The year started with a ding-dong battle between Dilano van’t Hoff and Enzo Trulli in F4 United Arab Emirates, eventually won by Trulli after holding off van’t Hoff for third place in the final race of the season. Trulli went on to Euroformula, while van’t Hoff moved across to Spanish F4 where he dominated.
For the second year running Chinese F4 was beset by multiple delays due to the COVID-19 pandemic, but did include the Macau Grand Prix again and was often dominated by the guesting Charles Leong. His fellow Macanese Andy Chang became champion, with one win from 10 races, while Leong won all six of the races he started.
There should have been a South East Asian series in action too after the pandemic forced the cancellation of the 2020 season, but lockdown periods and travel restrictions prevented F4 SEA from returning and it now targets a 2022 comeback.
The tastiest rivalry in Europe ended up in court, as French F4 title contenders Esteban Masson and Maceo Capietto collided on the last lap of the season. Capietto was initially champion, but was then excluded from the Magny-Cours season finale and that gave the crown to Masson. That punishment was appealed by Capietto’s father, but it was not upheld in the national court of appeal of the French governing body FFSA earlier this month and Masson was confirmed as champion ahead of Australian Hugh Barter and Capietto.
Masson won six races in the centrally-run series, while Barter won twice – including the controversial title-deciding race, and Capietto was classified as the first placed finisher on four occasions but also got the points for victory from two Monza races where guest driver Elliott Vayron (who has recently tested with Drivex School in Spanish F4) won. French F4 Junior champion Alessandro Giusti won twice and made the overall podium four other times.
Behind van’t Hoff in Spanish F4 was ex-Danish F4 racer Sebastian Ogaard, who led Campos Racing’s first attack at F4, and his team-mate Pepe Marti was third in the standings with two wins from his rookie campaign. He’s linked to a move straight up to FIA Formula 3 for 2022.
Juju Noda brought a lot of eyes to Danish F4 again this year, after a very brief attempt at United States F4 with Jay Howard Driver Development that is understood to have ended before even making her race debut there in part due to a technical controversy the team had been involved in the year before in the series.
Noda’s battles with Sauber junior Emmo Fittipaldi, and their ex-Formula 1 racer parents’ responses to those, caught the headlines but the real star of the series were Mads Hoe – who won the title in a Formula 5 car in addition to running his own team – and Noah Stromsted who missed the first third of the season but debuted less than a month after turning 14 and won on his debut. A further eight wins propelled him to the title runner-up spot.
Jussi Kuivakangas was Formula Academy Finland champion after technical issues took down one of his rivals in the season finale. He sealed the deal with a dominant win over his other rival in the title-deciding race. Earlier in the season there was a starring cameo from single-seater debutant Tuukka Taponen, whose primary focus next year will be karting, under the watchful eye of Ferrari, despite winning his first two races in cars.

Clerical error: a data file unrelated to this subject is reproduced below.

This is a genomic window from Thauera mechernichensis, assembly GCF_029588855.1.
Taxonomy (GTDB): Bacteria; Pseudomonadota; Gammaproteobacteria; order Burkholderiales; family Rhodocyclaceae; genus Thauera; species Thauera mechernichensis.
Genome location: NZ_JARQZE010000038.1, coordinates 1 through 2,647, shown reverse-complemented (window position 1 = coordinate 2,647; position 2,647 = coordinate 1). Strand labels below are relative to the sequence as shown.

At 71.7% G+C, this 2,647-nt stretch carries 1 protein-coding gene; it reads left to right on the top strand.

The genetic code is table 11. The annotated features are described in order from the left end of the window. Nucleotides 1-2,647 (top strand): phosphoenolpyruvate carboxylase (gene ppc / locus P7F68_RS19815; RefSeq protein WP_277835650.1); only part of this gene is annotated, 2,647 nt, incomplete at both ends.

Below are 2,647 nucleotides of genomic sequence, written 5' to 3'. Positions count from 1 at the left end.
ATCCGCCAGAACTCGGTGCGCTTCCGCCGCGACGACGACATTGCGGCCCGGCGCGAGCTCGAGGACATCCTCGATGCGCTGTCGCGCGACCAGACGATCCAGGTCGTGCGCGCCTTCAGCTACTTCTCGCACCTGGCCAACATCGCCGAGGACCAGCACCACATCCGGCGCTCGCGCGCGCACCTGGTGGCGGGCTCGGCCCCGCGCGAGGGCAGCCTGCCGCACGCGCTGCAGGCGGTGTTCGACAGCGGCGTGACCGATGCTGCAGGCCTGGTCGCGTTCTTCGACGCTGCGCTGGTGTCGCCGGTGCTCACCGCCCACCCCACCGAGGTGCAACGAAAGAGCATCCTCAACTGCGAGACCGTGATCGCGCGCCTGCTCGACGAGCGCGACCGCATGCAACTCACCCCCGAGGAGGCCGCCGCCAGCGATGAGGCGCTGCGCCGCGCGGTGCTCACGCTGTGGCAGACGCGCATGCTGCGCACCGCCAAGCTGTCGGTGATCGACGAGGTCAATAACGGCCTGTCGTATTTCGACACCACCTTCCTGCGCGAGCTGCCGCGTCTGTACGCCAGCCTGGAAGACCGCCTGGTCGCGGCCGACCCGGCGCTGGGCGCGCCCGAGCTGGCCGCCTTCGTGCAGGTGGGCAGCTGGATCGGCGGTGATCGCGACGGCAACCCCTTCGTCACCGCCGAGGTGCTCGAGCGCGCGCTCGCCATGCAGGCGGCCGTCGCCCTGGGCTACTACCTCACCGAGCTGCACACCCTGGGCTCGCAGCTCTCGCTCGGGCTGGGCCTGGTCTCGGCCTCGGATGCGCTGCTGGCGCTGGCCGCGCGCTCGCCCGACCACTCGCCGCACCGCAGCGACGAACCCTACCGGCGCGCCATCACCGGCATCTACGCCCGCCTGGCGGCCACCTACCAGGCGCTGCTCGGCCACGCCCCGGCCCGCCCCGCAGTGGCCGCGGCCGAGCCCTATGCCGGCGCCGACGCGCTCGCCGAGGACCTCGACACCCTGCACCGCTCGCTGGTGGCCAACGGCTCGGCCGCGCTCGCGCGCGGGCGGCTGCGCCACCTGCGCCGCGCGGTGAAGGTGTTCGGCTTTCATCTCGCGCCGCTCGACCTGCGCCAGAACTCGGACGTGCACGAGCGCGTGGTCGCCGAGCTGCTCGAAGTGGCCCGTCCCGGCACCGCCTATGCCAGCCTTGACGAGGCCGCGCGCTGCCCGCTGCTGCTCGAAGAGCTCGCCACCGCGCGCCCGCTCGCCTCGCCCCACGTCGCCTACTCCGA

The Austrian F4 Cup was won by 17-year-old Patrick Schober, who has been racing single-seaters since 2018. While he rarely had any more than one on-track rival, and did miss the season finale, the Red Bull Ring round was contested by ADAC F4 drivers and British F4 champion Luke Browning took a double win.
Noel Leon followed up his 2020 NACAM F4 crown with the United States F4 title, but he had no successor to his first triumph. For reasons still not fully understood by those competing, the NACAM season was turned into a four-round calendar of non-championship events in Mexico and the USA and concluding with a support slot at F1’s Mexico City Grand Prix.
You can read about the confusion the loss of championship status caused here, as well as the full story and results from a season that won’t go down in the history books besides being a footnote in the oddly-advertised Formula USA.
The USA had several regional and winter series in action too.
Nine wins from 12 races meant William Ferguson cruised to the F4 Western title, after being runner-up last year. Before that, Nick Persing won the F4 Western Winter Series ahead of Ryan Yardley, with both then stepping up to Formula Regional Americas and making the podium.
On the other side of the USA a poorly-contested F4 Eastern series, from the organisation behind the Atlantics series, came into existence and it went the way of Christian Weir. An average grid size of 3.4 gave the Turn 3 Motorsport driver not much of a challenge, but the then-14-year-old made the podium in both of his US F4 appearances and performed well in USF2000.
He debuted in YACademy Winter Series, which is becoming the official winter series of the Road to Indy’s new-for-2022 F4 championship USF Juniors and is helmed by IMSA race-winner Gustavo Yacaman.
Nico Christodoulou edged Mac Clark to the title of the two-round series, and they went on to finish fourth and second in US F4 respectively. Weir came seventh and Noda was 11th in the standings.
F4 returned to South America in 2021 via the new Argentinian F4 championship, won by some margin by Federico Hermida. His points gap was huge, but the races were often very closely fought.
More on international F4
The route Bearman took to his momentous F4 title double
The question that has led Mucke Motorsport to leave single-seaters
ADAC F4’s record low grid explained, and why it will be a one-off
The youngest ever winners in FIA F4